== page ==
For 2-in-5 women diagnosed with breast cancer, early detection is a myth. Mammography is best at discovering "nonlethal" cancers.

early detection myth

Cancer that is detected early is smaller and more easily treated.

The American Cancer Society tells us on its website, “Getting regular screening tests is the most reliable way to find breast cancer early.” However, the more aggressive breast tumors tend not to be diagnosed by mammogram but by palpation (feel).


From the New England Journal of Medicine in January 2017:

Screening mammography increases the incidence rates of nonlethal cancers (i.e., those with favorable biologic characteristics) but has little effect in reducing incidence rates of potentially lethal cancers (i.e., those with aggressive phenotypes).

For 3-in-10 women, their breast cancer has spread to their lymph nodes at diagnosis. Sometimes this is aggressive ductal cancer (IDC); often it is lobular cancer (ILC), which is difficult to detect. For six percent, their breast cancer is not diagnosed until it has spread to other parts of the body (metastasized).

Therefore, despite the focus on early detection, only 6-in-10 cases of breast cancer are diagnosed as truly local to the breast. Some of these cancers, ductal carcinoma in situ (DCIS), have not escaped the confines of the breast ducts to affect other breast tissue. Since 1975, there has been a 324% increase in the rate of DCIS cases diagnosed.

Cancer size

Via Mayo Foundation

Although tumor size is used to determine cancer stage, it is not necessarily a proxy for risk. A larger cancer can be slow growing; a smaller cancer can be fast growing. And it is ductal cancers that form a mass that is correlative to the Mayo image above.

Other factors that determine risk-to-life include

As a general statement, tumors that are ER+ and/or PR+ are slightly slower growing and have a slightly better prognosis than tumors that are ER- and/or PR-.  HER2+ tumors tend to be more aggressive but they can be treated with a HER2-targeted therapy.

In a study of 50,399 patients with lobular and ductal cancer, 49% of the patients with ductal cancer had tumors larger than 2 cm at diagnosis. For lobular cancer, 54% of the patients had tumors larger than 2 cm at diagnosis and 14% had tumors larger than 5 cm (compared to 9% for ductal).

From the Dr. Susan Love Research Foundation:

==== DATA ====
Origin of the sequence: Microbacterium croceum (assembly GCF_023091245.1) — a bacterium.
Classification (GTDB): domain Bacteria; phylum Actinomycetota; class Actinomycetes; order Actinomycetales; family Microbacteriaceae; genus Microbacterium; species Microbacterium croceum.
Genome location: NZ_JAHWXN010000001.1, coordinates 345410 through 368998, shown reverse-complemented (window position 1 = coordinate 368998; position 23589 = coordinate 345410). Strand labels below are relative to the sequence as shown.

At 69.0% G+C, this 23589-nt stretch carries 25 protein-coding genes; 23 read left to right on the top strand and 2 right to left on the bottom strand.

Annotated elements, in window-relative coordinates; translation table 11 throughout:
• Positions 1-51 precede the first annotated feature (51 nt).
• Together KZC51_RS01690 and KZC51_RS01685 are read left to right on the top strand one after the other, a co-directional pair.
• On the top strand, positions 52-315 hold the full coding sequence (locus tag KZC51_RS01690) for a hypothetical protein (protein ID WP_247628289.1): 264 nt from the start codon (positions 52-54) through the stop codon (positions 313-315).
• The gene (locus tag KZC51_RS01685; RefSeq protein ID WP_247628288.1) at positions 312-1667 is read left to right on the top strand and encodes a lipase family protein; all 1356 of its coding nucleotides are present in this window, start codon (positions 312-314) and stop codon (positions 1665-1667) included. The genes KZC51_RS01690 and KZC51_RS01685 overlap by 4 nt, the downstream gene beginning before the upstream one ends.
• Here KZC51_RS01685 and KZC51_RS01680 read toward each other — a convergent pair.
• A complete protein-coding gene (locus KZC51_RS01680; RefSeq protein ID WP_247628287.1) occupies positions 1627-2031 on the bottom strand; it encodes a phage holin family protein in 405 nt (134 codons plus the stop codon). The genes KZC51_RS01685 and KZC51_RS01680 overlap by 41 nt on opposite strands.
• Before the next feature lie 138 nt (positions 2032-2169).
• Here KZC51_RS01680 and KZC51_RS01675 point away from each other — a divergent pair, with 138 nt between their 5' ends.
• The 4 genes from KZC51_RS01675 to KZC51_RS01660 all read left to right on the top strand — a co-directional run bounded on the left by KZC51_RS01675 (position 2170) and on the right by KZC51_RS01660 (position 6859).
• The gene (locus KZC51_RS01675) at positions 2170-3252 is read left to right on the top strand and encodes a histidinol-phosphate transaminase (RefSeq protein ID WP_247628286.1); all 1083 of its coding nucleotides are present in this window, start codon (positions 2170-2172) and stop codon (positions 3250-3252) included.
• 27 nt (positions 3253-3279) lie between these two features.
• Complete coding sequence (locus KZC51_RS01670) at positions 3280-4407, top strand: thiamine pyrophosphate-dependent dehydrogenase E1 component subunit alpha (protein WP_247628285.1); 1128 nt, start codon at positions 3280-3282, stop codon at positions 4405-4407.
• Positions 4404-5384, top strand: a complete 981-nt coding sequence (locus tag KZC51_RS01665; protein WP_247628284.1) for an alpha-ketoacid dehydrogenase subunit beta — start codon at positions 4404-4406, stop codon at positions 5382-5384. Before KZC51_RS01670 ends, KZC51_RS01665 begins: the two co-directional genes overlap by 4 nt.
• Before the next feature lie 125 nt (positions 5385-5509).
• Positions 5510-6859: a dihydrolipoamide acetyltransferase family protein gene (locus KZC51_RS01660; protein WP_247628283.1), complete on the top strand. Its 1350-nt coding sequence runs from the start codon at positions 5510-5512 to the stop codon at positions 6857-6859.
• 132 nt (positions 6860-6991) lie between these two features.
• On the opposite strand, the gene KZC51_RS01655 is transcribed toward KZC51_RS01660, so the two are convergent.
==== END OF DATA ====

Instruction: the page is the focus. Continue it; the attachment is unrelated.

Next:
Because lobular cancers elicit less scarring, they tend to grow to larger sizes (average 5 cm) than ductal carcinoma (average 2 cm) before they are detected.

Lobular cancer is hard to detect

Invasive lobular cancer (ILC) often fails to form a distinct tumor that can be easily seen on a mammogram or felt by palpation. Instead, the cancer cells line up single file and sometimes create webs. Thus ILC is difficult to detect:

The low density of tumor cells and lack of desmoplastic stromal reaction in ILC account for the difficulty in its detection on physical examination, mammography, and even gross pathologic evaluation. Mammograms have been found to have a low sensitivity (57-79%) in detecting ILC, with up to 30% of cases not visualized at all on mammography, and 35% of lesions only visible on one view.

 

Finally, from the January 2017 New England Journal of Medicine, H. Gilbert Welch,  M.D., Dartmouth, and Philip C. Prorok, PhD, National Cancer Institute:

…the biologic heterogeneity of what we call breast cancer conspires to limit the benefit of screening…

Does this mean that women who are at an elevated risk of breast cancer should forego mammography? No. (They might need to have MRIs, too, although they are not perfect either.)

But it does mean that we are overly reliant on a system that does not seem to be making a dent in early detection of more aggressive breast cancer. The shift from film to zeros-and-ones has not resulted in our being able to better detect lobular cancer or later stage ductal cancer.

 
 

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The author, Kathy Gill, was diagnosed with invasive lobular carcinoma in June 2017.

KATHY GILL, Technology Policy Analyst
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